Skin Softening is an awesome feature, especially for a portrait photographer. It helps me get my images closer to how I want them, right out of the camera.
D'Ann Boal maternity portrait of a couple, outdoors among trees and bushes, backlit, taken with the Z f mirrorless camera

© D’Ann Boal

“This is more typical of my client work—going for a very warm feel with lots of depth from foreground to middle to background. Eye AF was the star here, maintaining focus even when they weren’t looking straight at the camera.”
Z f, NIKKOR Z 85mm f/1.2 S, 1/3200 second, f/2, ISO 100, manual exposure.

In-Camera Excellence

D’Ann’s appreciation extended to practical considerations as well as artistic ones. For example, D’Ann’s Z f images, whether color or black and white, drew minimal post processing. “Details and tones were just beautiful, straight out of the camera,” she says. “I’m used to shooting with the Z 9, a 45.7-megapixel camera—and the Z f is 24.5 megapixels, but I was blown away at how beautiful the images were.” 

We intended the Z f to be exactly the intersection of classic styling and cutting-edge technology that D’Ann was describing. The camera features a number of advanced technologies, including pixel shift shooting, which produces incredible detail in up to 96-megapixel merged files, and VR—the best in any of our cameras—that achieves up to eight stops of Vibration Reduction (depending on the lens used). In addition, there’s Focus-Point VR, in which the actual Vibration Reduction is based not just on the center of the image, but on where the focus point is, a big plus for creative composition.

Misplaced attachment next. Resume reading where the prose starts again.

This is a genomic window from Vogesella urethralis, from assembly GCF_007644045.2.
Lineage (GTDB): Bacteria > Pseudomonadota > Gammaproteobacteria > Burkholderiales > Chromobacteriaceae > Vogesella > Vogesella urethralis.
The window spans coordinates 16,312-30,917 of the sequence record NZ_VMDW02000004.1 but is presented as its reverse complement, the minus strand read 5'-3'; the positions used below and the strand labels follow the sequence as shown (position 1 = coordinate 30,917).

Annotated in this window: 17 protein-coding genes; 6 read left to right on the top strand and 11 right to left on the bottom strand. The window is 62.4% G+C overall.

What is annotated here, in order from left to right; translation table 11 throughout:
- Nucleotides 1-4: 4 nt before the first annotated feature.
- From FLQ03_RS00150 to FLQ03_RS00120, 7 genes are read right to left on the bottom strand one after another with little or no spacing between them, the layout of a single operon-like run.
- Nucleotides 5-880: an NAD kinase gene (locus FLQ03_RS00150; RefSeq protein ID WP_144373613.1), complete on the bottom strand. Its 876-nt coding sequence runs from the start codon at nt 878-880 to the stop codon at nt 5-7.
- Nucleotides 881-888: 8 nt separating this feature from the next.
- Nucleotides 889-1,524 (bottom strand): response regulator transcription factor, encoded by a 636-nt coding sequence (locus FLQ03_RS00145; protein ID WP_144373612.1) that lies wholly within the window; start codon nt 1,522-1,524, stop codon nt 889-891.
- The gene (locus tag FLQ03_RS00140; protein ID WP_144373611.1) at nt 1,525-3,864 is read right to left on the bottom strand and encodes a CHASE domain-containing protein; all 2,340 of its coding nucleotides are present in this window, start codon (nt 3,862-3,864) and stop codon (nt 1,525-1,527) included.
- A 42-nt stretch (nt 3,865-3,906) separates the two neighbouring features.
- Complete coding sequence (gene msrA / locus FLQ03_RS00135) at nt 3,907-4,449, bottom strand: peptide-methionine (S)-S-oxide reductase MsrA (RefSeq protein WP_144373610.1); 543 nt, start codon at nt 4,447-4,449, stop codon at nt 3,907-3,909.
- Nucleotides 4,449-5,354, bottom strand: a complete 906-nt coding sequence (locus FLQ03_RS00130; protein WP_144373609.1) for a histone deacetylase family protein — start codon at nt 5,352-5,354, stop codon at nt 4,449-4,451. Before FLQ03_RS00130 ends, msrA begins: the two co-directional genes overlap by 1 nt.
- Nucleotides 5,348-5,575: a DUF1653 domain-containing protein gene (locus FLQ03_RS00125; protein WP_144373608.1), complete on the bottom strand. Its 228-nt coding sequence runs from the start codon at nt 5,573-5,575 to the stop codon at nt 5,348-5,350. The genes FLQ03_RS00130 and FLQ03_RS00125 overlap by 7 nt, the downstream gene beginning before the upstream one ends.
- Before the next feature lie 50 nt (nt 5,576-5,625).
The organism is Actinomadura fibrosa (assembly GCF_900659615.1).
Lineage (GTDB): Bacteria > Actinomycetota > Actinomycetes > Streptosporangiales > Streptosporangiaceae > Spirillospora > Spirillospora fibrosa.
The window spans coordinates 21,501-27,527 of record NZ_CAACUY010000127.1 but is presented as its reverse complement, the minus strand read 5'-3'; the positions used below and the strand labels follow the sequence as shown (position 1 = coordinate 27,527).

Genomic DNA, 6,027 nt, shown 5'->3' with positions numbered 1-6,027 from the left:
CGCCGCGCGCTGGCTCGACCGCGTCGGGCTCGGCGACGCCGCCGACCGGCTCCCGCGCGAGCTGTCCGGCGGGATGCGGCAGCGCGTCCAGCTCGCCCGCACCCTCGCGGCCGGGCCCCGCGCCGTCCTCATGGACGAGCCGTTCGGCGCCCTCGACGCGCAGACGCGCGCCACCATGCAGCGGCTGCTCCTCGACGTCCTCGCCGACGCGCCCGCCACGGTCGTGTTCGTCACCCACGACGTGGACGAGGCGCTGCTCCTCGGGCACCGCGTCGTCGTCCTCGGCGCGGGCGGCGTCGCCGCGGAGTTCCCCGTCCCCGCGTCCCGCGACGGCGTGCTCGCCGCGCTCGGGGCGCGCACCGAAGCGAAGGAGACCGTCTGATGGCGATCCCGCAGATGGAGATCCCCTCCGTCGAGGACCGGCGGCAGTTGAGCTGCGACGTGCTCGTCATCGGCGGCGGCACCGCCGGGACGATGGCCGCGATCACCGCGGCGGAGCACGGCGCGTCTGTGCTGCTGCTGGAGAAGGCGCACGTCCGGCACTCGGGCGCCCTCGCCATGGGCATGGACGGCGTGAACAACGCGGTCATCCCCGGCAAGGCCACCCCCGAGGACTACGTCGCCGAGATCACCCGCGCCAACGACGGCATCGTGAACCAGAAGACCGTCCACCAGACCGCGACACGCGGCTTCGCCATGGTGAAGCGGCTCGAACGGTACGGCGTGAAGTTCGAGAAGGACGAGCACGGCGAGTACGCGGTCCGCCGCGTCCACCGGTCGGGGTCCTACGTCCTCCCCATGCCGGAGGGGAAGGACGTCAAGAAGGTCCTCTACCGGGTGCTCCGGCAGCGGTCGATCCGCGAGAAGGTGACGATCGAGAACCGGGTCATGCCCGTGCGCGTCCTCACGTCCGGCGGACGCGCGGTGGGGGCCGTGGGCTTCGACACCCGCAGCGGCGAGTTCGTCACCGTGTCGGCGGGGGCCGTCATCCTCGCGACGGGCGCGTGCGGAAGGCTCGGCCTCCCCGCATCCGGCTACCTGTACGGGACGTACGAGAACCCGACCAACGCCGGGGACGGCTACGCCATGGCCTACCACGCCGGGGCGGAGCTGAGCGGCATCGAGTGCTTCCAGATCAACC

D'Ann Boal portrait of a man on a horse at sunset, taken with the Z f mirrorless camera

© D’Ann Boal

Here the Z f dealt with a range of tones as well as intensities, reflections and directions of light. “The AF was a lifesaver for this shot, and for others in the setup,” D’Ann says. Z f, NIKKOR Z 50mm f/1.2 S, 1/1000 second, f/2.8, ISO 100, manual exposure.

The range of images D’Ann photographed with the Z f included several in challenging locations and lighting conditions, and for those she had high praise for Eye AF and the camera’s low-light focusing accuracy and its ability to handle intense backlighting. Skin Softening was also notably appreciated. “It’s an awesome feature, especially for a portrait photographer who appreciates dreamy, creamy skin tones. It helps me get my images closer to how I want them, right out of the camera, and it makes my editing so much easier.” 

Ultimately, though, there was one factor added to the Z f’s style and technical versatility that totally sealed the deal, and that was its light weight and smaller-than-Z 9 size. “It’s such a great little travel camera,” D’Ann says. “It absolutely belongs in my purse in Paris.”

You know, maybe we should have added “where you’ll want to take it” to our list of likely long-run appeals of the Z f. 

D'Ann Boal portrait of a woman standing in the ocean, with waves hitting her dress, taken with the Z f mirrorless camera

© D’Ann Boal

D’Ann was getting movement from the waves for this sunrise shot, and she wanted the same from her subject. “I got it all—movement in her hair, her dress—and the AF tracked her eyes through all of it.” Z f, NIKKOR Z 50mm f/1.2 S, 1/250 second, f/2.8, ISO 200, manual exposure.